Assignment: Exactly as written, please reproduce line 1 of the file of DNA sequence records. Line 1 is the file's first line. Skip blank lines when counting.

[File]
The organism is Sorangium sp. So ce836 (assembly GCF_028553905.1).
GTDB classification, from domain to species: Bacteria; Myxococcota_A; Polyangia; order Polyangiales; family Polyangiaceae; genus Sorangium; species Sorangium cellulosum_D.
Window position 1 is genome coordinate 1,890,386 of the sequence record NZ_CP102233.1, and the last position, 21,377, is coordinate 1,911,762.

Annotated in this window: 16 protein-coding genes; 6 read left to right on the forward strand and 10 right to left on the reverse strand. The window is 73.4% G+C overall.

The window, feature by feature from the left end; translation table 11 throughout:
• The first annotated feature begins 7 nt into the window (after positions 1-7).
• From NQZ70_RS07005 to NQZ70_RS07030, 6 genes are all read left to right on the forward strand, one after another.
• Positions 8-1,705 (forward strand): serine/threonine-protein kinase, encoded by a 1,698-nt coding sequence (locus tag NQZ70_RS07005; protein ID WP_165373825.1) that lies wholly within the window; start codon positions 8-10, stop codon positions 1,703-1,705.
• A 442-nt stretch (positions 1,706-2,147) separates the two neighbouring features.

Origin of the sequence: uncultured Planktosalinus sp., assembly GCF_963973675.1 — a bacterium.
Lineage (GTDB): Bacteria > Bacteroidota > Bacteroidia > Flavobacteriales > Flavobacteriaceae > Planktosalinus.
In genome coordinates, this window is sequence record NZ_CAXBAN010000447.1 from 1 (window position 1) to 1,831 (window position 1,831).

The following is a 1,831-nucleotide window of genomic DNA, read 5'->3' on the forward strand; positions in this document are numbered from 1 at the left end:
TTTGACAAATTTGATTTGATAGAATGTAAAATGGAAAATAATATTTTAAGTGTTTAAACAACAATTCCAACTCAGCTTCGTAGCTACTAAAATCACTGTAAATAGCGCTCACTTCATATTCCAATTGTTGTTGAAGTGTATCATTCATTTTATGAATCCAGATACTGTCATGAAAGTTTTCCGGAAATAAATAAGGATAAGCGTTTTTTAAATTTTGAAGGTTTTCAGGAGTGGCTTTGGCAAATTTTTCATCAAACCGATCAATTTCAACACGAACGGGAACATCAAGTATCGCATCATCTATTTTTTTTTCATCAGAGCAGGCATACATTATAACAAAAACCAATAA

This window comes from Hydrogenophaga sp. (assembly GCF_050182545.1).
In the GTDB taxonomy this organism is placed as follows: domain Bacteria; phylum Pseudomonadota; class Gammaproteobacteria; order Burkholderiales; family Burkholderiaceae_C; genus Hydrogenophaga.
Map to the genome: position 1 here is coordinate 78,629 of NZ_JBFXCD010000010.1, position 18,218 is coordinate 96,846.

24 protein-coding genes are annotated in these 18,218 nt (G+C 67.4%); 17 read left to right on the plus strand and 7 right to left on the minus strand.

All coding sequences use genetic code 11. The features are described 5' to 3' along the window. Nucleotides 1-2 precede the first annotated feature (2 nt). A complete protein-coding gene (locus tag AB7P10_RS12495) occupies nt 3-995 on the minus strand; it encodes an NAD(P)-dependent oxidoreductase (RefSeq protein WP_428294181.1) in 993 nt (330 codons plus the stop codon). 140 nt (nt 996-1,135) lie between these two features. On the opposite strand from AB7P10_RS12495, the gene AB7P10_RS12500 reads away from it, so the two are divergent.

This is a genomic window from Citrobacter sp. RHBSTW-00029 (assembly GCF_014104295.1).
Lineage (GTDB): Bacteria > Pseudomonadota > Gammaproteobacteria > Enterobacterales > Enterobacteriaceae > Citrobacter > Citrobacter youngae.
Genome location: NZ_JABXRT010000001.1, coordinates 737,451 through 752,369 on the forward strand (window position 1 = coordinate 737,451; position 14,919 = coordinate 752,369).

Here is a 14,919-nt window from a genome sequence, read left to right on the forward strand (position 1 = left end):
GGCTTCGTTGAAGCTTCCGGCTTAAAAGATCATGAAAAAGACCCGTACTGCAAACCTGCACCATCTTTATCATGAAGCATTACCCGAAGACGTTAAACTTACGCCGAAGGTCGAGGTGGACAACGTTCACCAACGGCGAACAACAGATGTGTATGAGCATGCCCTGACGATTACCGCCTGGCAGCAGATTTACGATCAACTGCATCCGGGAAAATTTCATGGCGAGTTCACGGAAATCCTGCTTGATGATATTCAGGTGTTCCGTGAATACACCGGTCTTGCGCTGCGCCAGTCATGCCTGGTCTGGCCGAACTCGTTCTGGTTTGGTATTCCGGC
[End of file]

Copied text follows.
The organism is Sorangium sp. So ce836 (assembly GCF_028553905.1).